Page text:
What Were Facebook Credits?
Facebook credits were virtual and could be used to buy goods in online games through the social networking platform, Facebook. Facebook credits were available for purchase online using a credit card, PayPal account, mobile phone, or various other payment methods, as well as offline at various retailer locations. The credits were then intended to be used to purchase games or software applications, also referred to as apps, found on the Facebook platform.
Credits were active from around 2011 to 2013 before being sunsetted.
- Facebook credits were phased out by the company in 2012 and completely suspended by 2013.
- Facebook credits were a relatively short-lived proprietary payments scheme used on Facebook's platform to pay for virtual or in-game items or services.
- One credit initially cost USD $0.10 and Facebook took a 30% cut of all on-platform purchases that used credits.
- The company launched the Credits beta in 2011 and sunsetted the project by 2013.
- In 2019, Facebook announced a more ambitious blockchain-based platform-specific currency called Libra, but has yet to see that come to fruition.
Understanding Facebook Credits
Instead of users buying things on Facebook's ecosystem using their local currency, Facebook launched Credits, an intermediary proprietary virtual currency that cost USD $0.10 each, and which could then be spent on virtual goods or game-specific currency. Facebook credits were intended to be used to buy intangible goods such as in-game or in-app virtual gifts, parcels of virtual real estate, virtual weapons, tools, and "animals" in platform-based video games or applications. Facebook earned 30% of all purchases made using Credits.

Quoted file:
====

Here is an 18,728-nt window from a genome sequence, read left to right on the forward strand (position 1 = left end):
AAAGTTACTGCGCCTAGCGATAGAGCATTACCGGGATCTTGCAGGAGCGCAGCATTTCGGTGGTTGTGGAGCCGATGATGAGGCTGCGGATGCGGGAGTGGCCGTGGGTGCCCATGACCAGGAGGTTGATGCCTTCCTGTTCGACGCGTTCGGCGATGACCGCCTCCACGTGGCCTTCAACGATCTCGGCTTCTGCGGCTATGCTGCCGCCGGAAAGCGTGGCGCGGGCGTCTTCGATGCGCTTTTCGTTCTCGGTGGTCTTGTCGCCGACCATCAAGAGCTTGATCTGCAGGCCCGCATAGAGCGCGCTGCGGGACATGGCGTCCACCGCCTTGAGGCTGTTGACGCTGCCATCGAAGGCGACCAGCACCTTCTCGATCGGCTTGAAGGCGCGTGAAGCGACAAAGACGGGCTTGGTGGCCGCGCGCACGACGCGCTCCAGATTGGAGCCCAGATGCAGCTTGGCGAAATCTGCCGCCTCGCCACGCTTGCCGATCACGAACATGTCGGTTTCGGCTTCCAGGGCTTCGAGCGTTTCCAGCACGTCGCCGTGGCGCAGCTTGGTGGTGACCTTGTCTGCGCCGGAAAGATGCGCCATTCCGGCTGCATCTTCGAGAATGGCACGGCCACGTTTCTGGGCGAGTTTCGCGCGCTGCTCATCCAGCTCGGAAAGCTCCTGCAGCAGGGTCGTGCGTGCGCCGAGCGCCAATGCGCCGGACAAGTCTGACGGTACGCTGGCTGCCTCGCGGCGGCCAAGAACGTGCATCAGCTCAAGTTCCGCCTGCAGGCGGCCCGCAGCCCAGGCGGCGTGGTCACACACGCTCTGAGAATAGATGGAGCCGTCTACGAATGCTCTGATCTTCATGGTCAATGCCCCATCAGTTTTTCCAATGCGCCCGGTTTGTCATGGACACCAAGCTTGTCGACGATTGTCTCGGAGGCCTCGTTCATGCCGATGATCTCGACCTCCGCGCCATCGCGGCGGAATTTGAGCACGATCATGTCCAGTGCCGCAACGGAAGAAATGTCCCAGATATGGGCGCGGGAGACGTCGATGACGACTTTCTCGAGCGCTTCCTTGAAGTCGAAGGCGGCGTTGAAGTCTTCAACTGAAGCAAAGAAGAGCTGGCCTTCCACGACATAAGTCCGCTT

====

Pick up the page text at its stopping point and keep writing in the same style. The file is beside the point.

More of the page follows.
The platform's beta stage ended around January 2011, at which point Facebook announced that it was requiring all Facebook game developers to process transactions exclusively with Facebook credits. By the end of 2011 this virtual money was backed by the government-issued currencies of over 50 different countries. However, Facebook announced in 2012 that it was shutting down Facebook credits and converting any funds accrued by users to their local fiat currencies.
Credits vs. Libra
In 2019, Facebook announced that it was re-visiting the idea of a platform-specific digital currency that could be utilized by users from any country called Libra. This iteration, unlike Credits, is intended to be based on blockchain technology and function like a cryptocurrency such as Bitcoin. The goal is to create a stablecoin against a basked of fiat currencies, and who whose value does not fluctuate much.
Moreover, Libra is intended to be backed by several large financial and payments companies such as PayPal, Visa, and MasterCard - although many of these corporate alliances have already faltered. The Libra project has also undergone scrutiny by regulators and policymakers as well as pushback from the larger cryptocurrency community who claim that it is not as secure or technology sound as the company makes it out to be.